Capital control, anyone? Emerging markets are taking action to curb currency appreciation. Brazil – whose economy is recovering well – introduced a 2% tax on foreign capital inflows last month, and has just announced a further measure, effective today: there will be a tax on American depositary receipts, which allow foreigners to invest easily in Brazilian stocks. Meanwhile Indonesia has announced possible capital controls, sending its currency sharply lower.
The flight to gold continues, from central bankers and individuals alike. Hedge fund manager John Paulson is to launch a gold fund, investing $250m of his own money. One market strategist suggests India’s recent purchase of 200 tonnes of the precious metal could start a gold run akin to that of the 1970s. During that time, gold prices were so high they almost fully backed the dollar: the same event now would see gold rising to $6,300 a troy ounce. Others scorn the rise of gold, which seems muted when viewed in non-dollar terms. They suggest looking to palladium, platinum or silver (see chart).
As the dollar has fallen, poor returns for non-American investors have been worsened by the exchange rate. Pity the European investor. So continued strength of demand for dollar-denominated bonds is impressive. Debt issued in some other currencies is not faring so well: on Tuesday the Philippine government failed – for the third time this quarter – to raise debt through the sale of local-currency bonds.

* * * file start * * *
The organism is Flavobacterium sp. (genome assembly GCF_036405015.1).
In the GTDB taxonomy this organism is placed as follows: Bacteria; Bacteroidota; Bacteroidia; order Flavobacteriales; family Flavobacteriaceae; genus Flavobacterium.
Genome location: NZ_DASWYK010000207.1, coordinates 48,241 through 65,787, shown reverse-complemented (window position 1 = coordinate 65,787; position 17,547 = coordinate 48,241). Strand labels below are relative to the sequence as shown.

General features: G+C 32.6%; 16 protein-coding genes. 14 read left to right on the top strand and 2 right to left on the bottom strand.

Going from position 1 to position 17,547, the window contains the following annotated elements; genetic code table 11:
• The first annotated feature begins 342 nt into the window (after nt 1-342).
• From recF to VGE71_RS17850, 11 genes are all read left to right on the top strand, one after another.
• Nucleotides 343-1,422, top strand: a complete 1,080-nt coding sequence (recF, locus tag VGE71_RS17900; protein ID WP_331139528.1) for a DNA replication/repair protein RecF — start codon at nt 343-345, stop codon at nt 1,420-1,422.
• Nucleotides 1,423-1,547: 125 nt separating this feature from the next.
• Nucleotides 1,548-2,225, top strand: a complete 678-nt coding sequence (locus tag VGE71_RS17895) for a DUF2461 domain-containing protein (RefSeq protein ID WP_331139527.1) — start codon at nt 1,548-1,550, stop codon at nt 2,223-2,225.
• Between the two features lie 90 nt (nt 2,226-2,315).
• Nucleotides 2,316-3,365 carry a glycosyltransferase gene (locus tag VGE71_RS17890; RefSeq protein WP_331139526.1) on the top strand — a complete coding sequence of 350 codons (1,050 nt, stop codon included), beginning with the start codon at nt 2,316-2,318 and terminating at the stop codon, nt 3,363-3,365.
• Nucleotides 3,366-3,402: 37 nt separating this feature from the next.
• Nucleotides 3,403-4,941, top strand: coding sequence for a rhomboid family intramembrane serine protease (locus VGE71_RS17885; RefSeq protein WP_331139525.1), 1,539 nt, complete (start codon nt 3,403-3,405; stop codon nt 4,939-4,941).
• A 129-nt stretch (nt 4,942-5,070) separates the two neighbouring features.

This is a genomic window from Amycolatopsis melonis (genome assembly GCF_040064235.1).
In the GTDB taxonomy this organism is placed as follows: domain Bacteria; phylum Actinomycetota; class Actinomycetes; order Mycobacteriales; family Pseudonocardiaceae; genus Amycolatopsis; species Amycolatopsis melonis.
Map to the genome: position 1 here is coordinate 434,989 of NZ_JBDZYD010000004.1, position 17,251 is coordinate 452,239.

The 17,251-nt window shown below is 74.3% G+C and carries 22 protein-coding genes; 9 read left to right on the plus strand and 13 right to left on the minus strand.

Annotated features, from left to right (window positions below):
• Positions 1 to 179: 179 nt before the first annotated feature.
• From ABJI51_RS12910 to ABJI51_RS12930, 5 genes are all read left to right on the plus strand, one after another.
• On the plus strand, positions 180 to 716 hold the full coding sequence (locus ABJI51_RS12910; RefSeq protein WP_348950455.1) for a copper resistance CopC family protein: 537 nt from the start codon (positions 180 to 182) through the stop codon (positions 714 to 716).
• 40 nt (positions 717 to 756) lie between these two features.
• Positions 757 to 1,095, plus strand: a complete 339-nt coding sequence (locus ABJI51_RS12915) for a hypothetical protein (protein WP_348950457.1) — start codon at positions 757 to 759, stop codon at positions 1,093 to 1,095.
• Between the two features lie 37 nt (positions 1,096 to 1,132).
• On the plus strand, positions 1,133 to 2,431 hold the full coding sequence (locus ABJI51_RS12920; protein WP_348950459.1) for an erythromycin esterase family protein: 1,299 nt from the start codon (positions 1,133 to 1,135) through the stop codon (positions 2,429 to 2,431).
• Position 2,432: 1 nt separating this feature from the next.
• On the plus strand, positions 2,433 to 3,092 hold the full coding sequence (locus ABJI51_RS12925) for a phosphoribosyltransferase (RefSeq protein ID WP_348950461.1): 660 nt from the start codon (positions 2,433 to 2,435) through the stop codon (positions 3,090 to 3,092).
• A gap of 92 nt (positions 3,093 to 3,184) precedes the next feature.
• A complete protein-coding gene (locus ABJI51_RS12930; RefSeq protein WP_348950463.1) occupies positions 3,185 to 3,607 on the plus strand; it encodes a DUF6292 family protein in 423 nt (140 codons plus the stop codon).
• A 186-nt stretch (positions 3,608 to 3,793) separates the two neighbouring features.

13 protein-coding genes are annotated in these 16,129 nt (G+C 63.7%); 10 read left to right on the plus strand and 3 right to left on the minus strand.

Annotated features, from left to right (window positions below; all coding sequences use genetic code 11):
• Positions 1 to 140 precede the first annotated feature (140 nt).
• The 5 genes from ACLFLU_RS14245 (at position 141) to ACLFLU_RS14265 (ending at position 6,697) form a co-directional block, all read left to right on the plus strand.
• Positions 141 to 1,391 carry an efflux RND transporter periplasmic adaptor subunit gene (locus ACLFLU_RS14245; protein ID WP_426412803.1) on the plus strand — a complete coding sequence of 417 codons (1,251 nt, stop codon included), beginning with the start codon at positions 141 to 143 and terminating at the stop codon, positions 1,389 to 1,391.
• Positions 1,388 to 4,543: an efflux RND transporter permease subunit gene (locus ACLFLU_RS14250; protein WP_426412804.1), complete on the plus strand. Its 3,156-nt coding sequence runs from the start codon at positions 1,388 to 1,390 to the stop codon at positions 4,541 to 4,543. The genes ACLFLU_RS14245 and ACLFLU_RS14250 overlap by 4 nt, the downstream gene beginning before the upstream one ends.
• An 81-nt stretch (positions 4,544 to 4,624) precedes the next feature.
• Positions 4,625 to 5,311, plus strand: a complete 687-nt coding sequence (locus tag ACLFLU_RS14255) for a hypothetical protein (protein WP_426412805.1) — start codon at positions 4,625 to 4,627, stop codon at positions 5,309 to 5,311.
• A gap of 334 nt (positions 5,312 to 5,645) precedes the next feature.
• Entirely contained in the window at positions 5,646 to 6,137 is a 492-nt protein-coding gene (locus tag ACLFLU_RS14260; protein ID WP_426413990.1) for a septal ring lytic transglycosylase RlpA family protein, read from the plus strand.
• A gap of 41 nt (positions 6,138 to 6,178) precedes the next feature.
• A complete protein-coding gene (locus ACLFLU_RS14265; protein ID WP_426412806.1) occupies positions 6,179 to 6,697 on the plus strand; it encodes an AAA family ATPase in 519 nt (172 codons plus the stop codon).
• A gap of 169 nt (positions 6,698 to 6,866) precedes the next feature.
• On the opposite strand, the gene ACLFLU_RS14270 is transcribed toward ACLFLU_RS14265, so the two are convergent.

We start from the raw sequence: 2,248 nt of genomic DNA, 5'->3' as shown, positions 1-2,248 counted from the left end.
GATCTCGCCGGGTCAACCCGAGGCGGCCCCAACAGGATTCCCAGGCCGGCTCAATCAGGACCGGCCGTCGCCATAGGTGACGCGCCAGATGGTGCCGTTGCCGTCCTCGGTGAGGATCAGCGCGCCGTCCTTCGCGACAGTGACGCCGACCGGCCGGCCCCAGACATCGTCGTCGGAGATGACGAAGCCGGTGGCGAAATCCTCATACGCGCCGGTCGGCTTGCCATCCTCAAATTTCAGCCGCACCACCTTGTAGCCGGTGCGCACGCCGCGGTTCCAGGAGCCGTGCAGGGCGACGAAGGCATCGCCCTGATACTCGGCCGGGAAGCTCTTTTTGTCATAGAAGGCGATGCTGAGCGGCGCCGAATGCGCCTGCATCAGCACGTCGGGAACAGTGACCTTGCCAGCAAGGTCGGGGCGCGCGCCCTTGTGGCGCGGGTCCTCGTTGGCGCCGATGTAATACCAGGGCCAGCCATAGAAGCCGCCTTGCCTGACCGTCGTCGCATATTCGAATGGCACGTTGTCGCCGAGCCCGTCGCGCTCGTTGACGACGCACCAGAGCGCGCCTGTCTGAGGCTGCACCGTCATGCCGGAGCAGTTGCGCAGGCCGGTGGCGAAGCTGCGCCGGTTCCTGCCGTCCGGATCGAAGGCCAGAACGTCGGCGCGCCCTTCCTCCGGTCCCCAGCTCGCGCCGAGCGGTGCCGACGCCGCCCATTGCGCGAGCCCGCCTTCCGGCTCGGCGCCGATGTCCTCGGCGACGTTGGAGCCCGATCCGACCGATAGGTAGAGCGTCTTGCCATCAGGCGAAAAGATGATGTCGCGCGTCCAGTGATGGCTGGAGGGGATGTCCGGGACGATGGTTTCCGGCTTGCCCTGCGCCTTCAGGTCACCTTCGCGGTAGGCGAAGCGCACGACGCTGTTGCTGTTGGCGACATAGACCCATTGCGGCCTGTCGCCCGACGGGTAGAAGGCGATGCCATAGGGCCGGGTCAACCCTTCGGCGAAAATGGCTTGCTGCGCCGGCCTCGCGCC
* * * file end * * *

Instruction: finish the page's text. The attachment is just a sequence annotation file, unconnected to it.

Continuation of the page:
US housing starts dropped 10.6% in October. The measure of new houses being built is a good proxy for the quarterly residential investment data, itself the best leading indicator of recovery. Homebuilders are likely selling more homes than they are building, which is saying something: purchase applications are at a 12-year low.
Conflicting data from the UK. Public debt rose by £11.4bn in October, and latest figures show bank lending continued to fall across all major sectors in September (chart). In spite of this, minutes from the Bank of England have revealed they are expecting the highest growth in the UK for 12 years – 2.2% for 2010 and 4.1% for 2011. Furthermore, two of the nine-strong MPC panel did not vote to increase QE, suggesting the panel is relatively optimistic about the economy.
The United States seems less optimistic. Barack Obama has warned of a double-dip recession if public debt is not reined in, just as unemployment payments will need to be extended. Various new bills aimed at limiting the concentration of risk are being considered (bank break-ups; forex central clearing). And California – the state that has been issuing IOUs – is facing a $21bn shortfall before the next fiscal year begins in July 2010 – that’s about the GDP of Iceland.
And the Economist asks – though does not answer – “What will the world look like without the consumption-mad American?” The standard assumption that Chinese consumption will step up to fill the gap is implied by this (excellent) graphic comparing China and the US. But why would the American model continue, long after it had ceased to be of use to America? Surely it is more pertinent to ask what the world will look like without consumption-powered growth.